I'm using MetaUML to create text-driven UML diagrams. When I generate a figure, with:

$ mpost example.mp
$ convert ps:example.1 png:example.png

a very low-resolution image is generated. If I scale the postscript image up using ImageMagick's convert utility, it is blurry (obviously sampled up from low-res source data). Additionally, if I change the defaultscale parameter in the MetaUML source, all text will be increased in size but it will overlap with other text. Additionally at large values for defaultscale, the text will extend beyond the UML boxes.

Here's the complete MetaUML source I'm using:

prologues := 2; % needed to load font definitions
defaultscale := 1.0 % I tweaking this value doesn't do what I want
input metauml; % load the MetaUML library
    Class.B("Point") % class name
        ("#x:int", "#y:int") % attributes
        ("+set(x:int, y:int)", % operations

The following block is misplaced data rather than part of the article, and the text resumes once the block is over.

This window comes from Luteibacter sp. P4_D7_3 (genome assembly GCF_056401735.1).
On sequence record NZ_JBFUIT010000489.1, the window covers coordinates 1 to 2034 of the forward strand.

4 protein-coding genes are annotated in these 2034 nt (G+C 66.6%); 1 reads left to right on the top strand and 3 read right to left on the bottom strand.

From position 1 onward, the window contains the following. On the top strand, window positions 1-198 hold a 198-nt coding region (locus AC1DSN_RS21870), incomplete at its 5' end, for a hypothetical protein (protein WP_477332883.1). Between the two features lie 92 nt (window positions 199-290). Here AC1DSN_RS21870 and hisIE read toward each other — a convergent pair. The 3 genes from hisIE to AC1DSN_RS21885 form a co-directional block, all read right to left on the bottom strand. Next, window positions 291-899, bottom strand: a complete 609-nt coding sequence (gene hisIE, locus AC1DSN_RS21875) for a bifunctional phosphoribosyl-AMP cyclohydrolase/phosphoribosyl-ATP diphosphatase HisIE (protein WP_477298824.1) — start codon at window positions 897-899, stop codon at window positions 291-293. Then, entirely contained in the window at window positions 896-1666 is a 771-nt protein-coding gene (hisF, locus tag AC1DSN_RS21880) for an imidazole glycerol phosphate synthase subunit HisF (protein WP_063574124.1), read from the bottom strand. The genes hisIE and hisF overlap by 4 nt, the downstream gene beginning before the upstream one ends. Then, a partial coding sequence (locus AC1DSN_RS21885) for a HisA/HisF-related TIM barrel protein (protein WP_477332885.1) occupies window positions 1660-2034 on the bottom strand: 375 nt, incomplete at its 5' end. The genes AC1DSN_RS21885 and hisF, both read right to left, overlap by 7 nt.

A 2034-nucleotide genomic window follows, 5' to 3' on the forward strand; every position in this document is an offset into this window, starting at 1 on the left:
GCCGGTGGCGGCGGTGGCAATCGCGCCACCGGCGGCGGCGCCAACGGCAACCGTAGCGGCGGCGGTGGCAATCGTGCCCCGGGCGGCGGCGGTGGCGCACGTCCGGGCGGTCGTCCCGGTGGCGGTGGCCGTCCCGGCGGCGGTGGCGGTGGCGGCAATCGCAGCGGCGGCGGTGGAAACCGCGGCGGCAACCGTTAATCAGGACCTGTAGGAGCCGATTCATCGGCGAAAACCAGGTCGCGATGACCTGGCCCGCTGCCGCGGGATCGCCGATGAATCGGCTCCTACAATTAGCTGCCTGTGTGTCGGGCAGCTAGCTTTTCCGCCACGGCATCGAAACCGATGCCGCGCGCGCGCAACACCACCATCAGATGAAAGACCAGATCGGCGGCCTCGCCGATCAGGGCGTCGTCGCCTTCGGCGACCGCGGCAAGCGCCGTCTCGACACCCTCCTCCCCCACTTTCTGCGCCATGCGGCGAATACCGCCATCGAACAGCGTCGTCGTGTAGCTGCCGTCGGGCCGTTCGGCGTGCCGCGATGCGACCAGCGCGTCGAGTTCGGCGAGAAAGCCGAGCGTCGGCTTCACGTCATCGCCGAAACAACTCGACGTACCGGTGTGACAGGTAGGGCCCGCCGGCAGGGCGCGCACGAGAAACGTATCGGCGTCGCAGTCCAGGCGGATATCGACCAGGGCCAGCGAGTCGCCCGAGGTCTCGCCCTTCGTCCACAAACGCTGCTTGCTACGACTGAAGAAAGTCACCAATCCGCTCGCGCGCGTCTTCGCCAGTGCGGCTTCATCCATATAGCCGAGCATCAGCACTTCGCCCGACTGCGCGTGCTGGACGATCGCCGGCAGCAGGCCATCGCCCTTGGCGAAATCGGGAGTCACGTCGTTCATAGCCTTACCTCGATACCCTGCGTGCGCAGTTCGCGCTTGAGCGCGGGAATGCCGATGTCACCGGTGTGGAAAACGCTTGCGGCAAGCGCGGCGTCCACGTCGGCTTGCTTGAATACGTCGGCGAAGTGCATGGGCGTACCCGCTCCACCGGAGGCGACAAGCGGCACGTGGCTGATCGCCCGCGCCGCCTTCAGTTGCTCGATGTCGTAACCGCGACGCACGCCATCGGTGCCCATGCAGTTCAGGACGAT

B.e = A.w + (-20, 0);
    drawObjects(A, B);
    link(inheritance)(B.e -- A.w);

How do I make the pipeline (MetaUML -> Metapost -> convert) yield higher resolution images?

  • 1
    convert -quality 90 -density 600 ps:example.1 png:example.png would be better, probably. – egreg Dec 17 '13 at 21:06
  • @egreg - That absolutely did it. Post as an answer and you win! – Ron Dahlgren Dec 17 '13 at 21:08
  • I wonder why you create a vector image and then rasterise it? – Marco Dec 17 '13 at 21:13
  • @Marco - The end goal is a PNG. I'm not familiar with this toolchain. What would you recommend? – Ron Dahlgren Dec 17 '13 at 21:14
  • Don't rasterise a vector image if not strictly required. Depending on your requirements you can convert it to PDF, PostScript or SVG. I personally mostly go for PDF. – Marco Dec 17 '13 at 21:18

I would rather convert the Postscript file to PDF, so you don't lose vector information. Use a bitmap format such as PNG only if there's no other choice.

You can improve the result of the bitmap file by running convert with a high -density parameter, and also by using a high -quality:

convert -quality 90 -density 600 ps:example.1 png:example.png

This will create a 600dpi image, rather than the default 72dpi.

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